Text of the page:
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How Gambling And Prostitution Can Predict Economic Activity

How Gambling And Prostitution Can Predict Economic Activity

Moneyball Economics founder and CEO, Andrew Zatlin, understands the subject of vice in a way few others do.

In part two of Benzinga’s conversation with Zatlin, the economist discussed luxury spending and the role of vices like gambling and prostitution in predicting economic activity.

Related: Exclusive: Moneyball Economist On Smoking Pot 'Keurig Green Mountain' Style

Redefining Luxury Spending

Zatlin noted that luxury spending was considered the “ultimate be all and end all as a spending indicator.”

The question, he said, is how to track it. Traditional markers from Morgan Stanley and JP Morgan include Tiffany & Co. (NYSE: TIF) and Sothebys (NYSE: BID).

According to Zatlin that represents the top ½ percent.

“Statistically speaking,” he said, “that's not a sample population." To that end he said, “We need to redefine luxury as ‘something I don’t need but I want it.’”

Vices Are The Leading Edge

“Vices, for specific reasons,” Zatlin said, “are the leading edge of luxury spending."

Forty to 50 million people go to Vegas every year to gamble, he noted adding, “That's a pretty good sample population baby!”

With almost 17 million people smoking pot versus the 100,000 who drink Bordeaux wine in the U.S., marijuana use also becomes a good indicator according to Zatlin.

Correlation With Retail

When he ran the numbers Zatlin discovered those vice numbers correlated nicely with retail spending.

“And not just with retail,” he said, “but a couple of months in advance of retail.”

This made sense he said because “when we get to gambling and illegal vices, it’s all about cash flow.”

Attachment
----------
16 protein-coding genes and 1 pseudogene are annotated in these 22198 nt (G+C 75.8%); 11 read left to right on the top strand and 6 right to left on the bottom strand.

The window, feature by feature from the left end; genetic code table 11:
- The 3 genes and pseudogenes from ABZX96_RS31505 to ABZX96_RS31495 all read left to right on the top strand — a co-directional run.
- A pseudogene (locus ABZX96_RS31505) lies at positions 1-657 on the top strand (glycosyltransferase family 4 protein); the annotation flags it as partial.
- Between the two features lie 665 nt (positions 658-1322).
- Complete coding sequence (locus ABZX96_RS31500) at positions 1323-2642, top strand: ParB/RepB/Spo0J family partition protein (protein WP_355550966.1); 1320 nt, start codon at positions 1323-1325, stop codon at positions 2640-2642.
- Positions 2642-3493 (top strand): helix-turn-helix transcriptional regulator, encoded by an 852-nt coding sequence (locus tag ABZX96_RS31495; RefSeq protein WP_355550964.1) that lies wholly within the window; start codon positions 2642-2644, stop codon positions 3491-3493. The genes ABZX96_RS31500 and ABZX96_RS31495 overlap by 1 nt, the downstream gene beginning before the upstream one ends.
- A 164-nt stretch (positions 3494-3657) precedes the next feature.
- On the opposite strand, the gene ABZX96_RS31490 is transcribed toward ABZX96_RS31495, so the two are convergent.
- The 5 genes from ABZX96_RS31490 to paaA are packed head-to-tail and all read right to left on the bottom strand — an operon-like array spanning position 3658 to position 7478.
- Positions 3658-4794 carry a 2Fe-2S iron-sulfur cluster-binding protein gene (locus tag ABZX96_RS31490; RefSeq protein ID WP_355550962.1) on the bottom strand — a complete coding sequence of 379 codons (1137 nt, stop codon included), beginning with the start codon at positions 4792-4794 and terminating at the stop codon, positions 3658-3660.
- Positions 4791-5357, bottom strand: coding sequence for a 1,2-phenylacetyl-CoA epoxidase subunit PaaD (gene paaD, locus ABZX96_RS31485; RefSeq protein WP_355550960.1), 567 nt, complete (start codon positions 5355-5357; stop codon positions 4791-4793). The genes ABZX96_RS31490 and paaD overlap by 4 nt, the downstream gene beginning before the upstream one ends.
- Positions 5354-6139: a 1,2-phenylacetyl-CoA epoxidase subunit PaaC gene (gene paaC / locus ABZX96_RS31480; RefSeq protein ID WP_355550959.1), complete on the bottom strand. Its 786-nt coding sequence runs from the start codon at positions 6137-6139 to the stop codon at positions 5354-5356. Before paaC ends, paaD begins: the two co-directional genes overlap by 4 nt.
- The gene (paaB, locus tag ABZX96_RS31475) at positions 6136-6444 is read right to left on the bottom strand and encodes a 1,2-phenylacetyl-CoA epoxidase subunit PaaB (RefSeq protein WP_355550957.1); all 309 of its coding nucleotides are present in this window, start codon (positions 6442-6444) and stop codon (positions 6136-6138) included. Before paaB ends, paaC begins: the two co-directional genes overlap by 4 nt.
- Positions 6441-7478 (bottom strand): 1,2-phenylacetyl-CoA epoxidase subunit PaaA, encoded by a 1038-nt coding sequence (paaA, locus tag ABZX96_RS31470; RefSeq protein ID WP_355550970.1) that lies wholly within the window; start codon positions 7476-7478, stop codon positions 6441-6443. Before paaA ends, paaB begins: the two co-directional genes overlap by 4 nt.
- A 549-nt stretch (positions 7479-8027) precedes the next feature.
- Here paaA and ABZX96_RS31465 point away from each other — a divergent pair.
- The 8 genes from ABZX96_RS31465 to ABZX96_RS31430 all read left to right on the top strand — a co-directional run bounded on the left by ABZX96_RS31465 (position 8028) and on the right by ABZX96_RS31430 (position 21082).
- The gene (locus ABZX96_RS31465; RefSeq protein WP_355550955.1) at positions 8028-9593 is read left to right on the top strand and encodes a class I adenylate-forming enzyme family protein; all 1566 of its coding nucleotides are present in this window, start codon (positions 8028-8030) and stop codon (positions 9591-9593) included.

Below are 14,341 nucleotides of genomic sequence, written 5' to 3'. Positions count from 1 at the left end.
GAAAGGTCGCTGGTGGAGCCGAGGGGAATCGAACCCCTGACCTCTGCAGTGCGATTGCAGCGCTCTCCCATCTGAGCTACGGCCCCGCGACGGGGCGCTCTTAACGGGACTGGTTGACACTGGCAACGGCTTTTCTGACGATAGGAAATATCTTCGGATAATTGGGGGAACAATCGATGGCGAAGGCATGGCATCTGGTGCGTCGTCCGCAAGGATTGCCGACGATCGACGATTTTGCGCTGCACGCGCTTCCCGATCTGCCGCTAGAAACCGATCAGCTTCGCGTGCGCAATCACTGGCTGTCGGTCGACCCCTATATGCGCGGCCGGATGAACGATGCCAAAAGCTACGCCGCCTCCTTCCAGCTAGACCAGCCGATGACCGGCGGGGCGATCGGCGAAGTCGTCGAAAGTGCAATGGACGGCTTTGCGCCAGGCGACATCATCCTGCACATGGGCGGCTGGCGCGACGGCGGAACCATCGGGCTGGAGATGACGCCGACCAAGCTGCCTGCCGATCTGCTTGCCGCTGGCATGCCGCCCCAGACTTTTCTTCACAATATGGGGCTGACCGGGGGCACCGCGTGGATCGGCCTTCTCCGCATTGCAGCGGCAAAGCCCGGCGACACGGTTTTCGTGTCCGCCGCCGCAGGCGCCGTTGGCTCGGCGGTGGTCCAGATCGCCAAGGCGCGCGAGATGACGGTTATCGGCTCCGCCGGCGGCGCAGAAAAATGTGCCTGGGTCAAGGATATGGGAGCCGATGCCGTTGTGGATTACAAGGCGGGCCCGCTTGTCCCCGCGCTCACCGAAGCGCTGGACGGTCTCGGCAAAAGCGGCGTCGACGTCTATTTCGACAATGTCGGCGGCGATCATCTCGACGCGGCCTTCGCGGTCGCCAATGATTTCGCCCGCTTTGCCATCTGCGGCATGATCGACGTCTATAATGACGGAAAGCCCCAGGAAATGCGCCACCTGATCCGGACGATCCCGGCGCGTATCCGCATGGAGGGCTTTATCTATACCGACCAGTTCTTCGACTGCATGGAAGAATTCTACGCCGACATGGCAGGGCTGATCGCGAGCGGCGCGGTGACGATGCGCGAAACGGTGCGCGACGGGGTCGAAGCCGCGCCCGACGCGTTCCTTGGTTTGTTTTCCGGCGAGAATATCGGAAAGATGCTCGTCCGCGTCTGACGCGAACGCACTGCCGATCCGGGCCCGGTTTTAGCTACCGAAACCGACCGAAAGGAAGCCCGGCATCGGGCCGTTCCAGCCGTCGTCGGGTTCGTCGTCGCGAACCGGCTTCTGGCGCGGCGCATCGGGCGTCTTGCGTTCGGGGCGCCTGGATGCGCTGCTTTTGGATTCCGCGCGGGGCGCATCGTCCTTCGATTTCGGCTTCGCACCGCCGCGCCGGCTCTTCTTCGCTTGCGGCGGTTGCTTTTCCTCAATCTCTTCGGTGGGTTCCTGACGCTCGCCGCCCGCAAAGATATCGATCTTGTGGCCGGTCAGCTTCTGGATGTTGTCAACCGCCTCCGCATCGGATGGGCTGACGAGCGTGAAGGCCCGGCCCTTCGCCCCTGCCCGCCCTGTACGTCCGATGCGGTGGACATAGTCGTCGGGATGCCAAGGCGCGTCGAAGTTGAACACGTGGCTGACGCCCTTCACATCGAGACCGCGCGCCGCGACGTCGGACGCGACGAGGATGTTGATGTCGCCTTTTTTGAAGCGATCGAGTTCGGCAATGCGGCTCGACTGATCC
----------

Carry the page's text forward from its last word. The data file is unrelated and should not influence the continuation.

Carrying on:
Consumer Credit Is Old News

Zatlin pointed out that traditional data, from consumer credit, comes from credit cards and reflects sentiments of a couple of months ago.

“Vice spending,” he said, “reflects how consumers feel in real time. Someone is going see a prostitute and spend $300 an hour and making $30,000 a year, you're talking two to three days of wages. This is not a small event. You gotta feel pretty damn good.”

The Other Side Of The Coin

“Turn it around,” Zatlin noted, “your local pot dealer, your local prostitute, they don't get a line of credit.

"When times are tough, they don't get to go to the bank, sit there and say ‘Hey give me a 30 to 60 day loan.’ You can start tracking and triangulating on ‘Are they feeling pressure or not?’”

Sequester Of 2013

During the sequester of 2013, according to Zatlin, many people were laid off and did not get paychecks.

“Immediately on the prostitute places I go to pull data,” he said, “they were freaking out. Telephones were not ringing.”

According to Zatlin, this data provided immediate feedback about consumer spending because it was cash-based.

The Holy Grail

“As an investor that's what I want,” he said. “Something that's going to tell me now. That's going to respond quickly. Oh, and by the way, it's tens of millions of data points. And it goes back 20-something years.”

“To me, this is the holy grail. I've got multiple business cycles expressing exactly the same thing.”

Wall Street Versus Bourbon Street

Wall Street has these models that take 50 or more data points then every month it's a dynamic model,” Zatlin noted. “They go back in and reweight each of those data points. So five years ago you look at tire sales more than brake pad sales but now you're going to flip that around? Either the relationship is there or not.”

“For me,” he said, “I'm just looking at a handful of data points. I don't finesse. It is what it is. People booze it up when they are happy. They gamble when they have money.”

Avoiding The High Rollers

Finally, to keep the data realistic, Zatlin said he tracks gambling in Detroit and not Las Vegas.

“Your average Chinese gambler,” he pointed out, “is not flying into Detroit, Foxwood or New Orleans. I like to look at where the lower income goes.”

Related: Olympics Gambling Coming To Vegas In 2016

Gambling Away The Gas Dividend

“If you look at the last two years in these areas for gambling,” Zatlin said, “it has been bad. All of sudden in December it shoots up and there’s a gain in January.

“That gas dividend,” he said, “is being spent on vices. Everybody at the low end is enjoying the gas windfall and they are not just enjoying it, they're pissing it away at the tables. That's huge. That's meaninfgul.”

At the time of this writing, Jim Probasco  had no position in any mentioned securities.

Posted-In: Andrew Zatlin Benzinga JP Morgan marijuana Morgan StanleyEconomics Exclusives Interview Best of Benzinga


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